I have a friend that went through the very same thing a few yrs ago. It wasnt just about her, it really shook him to the bone because she changed. Drastically, and fast, like overnight. He did the right thing by talking to people, friends mainly. He talked a lot, and he listened and he asked questions. I still remember the look on his face, he was devastated because she was cutting him out, she had to go through what she had to go through on her own I guess. It wasnt until much later that she was able to let him really be a part of what she was going through.

I dont really have an answer for you except to say keep talking. If you love your wife and value the time invested in your marriage, then work harder and keep talking.
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campdog
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Post by campdog »

I missed it that you had to go to a second page to see additional replies so I edited my last post. I took out the part where I said I hurt because it sounded maudlin to me. I guess I'm in a different frame of mind today. I added;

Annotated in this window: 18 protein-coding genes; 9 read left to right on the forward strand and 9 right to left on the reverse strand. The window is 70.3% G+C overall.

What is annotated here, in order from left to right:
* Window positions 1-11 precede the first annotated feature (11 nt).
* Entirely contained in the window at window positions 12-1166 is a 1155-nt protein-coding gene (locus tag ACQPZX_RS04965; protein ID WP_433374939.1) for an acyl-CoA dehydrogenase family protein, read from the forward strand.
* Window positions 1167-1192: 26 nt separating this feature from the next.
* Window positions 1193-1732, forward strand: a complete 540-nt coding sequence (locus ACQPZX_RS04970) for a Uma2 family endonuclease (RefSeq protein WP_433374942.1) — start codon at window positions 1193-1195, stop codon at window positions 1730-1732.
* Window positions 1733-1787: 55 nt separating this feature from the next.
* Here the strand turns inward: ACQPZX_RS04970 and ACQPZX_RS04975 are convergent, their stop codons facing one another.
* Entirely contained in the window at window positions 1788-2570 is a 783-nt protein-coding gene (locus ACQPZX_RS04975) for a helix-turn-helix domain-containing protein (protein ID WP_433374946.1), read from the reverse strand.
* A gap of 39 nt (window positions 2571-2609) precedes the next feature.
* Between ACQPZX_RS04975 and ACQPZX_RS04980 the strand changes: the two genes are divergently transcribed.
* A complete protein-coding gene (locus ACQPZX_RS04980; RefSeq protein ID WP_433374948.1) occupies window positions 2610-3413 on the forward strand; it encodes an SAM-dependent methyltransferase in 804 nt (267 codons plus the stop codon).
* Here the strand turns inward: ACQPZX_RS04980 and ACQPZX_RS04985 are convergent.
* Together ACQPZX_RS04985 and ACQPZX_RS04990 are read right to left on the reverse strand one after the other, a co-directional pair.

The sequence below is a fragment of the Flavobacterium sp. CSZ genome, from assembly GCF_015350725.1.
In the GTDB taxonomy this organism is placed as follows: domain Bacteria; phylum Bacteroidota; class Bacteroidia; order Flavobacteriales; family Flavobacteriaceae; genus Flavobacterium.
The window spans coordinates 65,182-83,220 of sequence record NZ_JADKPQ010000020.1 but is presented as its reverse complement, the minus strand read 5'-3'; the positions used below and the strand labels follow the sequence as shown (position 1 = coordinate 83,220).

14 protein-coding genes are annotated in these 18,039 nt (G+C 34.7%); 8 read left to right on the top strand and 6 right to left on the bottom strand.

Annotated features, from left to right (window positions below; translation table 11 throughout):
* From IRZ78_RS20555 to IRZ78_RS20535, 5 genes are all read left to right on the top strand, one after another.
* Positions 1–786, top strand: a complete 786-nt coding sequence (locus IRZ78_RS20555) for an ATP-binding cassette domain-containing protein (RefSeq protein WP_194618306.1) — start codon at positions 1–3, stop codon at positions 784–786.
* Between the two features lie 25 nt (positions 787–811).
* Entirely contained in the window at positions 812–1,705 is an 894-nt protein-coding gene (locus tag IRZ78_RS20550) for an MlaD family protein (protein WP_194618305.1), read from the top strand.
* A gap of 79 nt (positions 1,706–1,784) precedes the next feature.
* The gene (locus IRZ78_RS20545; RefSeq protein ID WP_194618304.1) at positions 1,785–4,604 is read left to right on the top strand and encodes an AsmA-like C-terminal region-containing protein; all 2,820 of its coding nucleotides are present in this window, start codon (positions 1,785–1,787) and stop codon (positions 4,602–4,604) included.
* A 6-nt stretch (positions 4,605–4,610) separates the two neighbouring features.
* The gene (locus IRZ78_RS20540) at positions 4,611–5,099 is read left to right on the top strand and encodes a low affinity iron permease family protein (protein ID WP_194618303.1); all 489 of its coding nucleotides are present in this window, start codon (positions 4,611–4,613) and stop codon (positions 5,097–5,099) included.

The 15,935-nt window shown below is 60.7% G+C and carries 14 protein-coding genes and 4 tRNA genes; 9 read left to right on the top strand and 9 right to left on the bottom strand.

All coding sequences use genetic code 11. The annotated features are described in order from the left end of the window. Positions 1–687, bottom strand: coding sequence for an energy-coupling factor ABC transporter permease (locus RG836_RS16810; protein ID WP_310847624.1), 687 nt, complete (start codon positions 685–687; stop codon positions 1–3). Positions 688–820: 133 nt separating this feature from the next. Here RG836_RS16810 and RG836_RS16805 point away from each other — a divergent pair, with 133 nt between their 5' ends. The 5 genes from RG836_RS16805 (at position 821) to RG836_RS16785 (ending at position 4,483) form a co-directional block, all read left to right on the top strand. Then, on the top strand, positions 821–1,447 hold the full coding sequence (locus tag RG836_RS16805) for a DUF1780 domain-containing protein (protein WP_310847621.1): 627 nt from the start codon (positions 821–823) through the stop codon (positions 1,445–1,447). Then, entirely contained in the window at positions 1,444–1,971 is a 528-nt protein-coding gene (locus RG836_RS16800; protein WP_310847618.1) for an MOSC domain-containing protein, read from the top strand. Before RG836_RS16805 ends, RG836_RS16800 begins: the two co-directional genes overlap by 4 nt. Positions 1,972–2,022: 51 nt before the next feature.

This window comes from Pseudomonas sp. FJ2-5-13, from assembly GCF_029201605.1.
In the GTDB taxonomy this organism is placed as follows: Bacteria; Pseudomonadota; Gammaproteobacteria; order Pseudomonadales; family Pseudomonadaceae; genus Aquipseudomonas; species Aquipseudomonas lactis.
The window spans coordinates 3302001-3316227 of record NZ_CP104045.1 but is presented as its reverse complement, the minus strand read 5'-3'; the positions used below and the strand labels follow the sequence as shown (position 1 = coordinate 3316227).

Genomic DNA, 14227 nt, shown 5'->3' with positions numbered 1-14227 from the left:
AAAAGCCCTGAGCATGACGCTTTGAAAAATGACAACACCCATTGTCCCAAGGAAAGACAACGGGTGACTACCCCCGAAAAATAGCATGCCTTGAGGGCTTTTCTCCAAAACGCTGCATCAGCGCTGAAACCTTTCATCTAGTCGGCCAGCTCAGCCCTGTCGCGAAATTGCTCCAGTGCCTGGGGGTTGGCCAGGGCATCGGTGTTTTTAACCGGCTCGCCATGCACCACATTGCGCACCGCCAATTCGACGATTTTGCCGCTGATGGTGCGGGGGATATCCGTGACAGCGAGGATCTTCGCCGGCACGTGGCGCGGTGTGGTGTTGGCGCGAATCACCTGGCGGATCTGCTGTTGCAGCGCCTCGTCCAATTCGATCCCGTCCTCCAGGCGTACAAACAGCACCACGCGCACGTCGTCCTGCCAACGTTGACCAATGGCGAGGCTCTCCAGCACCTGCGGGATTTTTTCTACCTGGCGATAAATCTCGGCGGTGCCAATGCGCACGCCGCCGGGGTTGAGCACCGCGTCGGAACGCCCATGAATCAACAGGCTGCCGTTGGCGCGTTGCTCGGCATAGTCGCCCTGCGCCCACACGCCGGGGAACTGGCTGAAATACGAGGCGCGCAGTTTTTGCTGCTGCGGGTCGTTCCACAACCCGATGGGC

I just don't understand why my wife isolates herself the way she does and pushes me away. I have read the descriptions in the literature of these sorts of coping mechanisms and I am seeing them in action first hand. Both my wife and I recognize that such behavior has destroyed our relationship and screwed up her life in general. Why then is it impossible for her to reach out and take the love and support that she has so achingly yearned for all these years? She says she is trying but I see no evidence of her coming out of herself at all. I could do this forever if I thought it would rebuild our relationship but all she says is that she cannot feel for me the way a wife feels for a husband. It feels like the end but it's so hard to leave the life we have built together.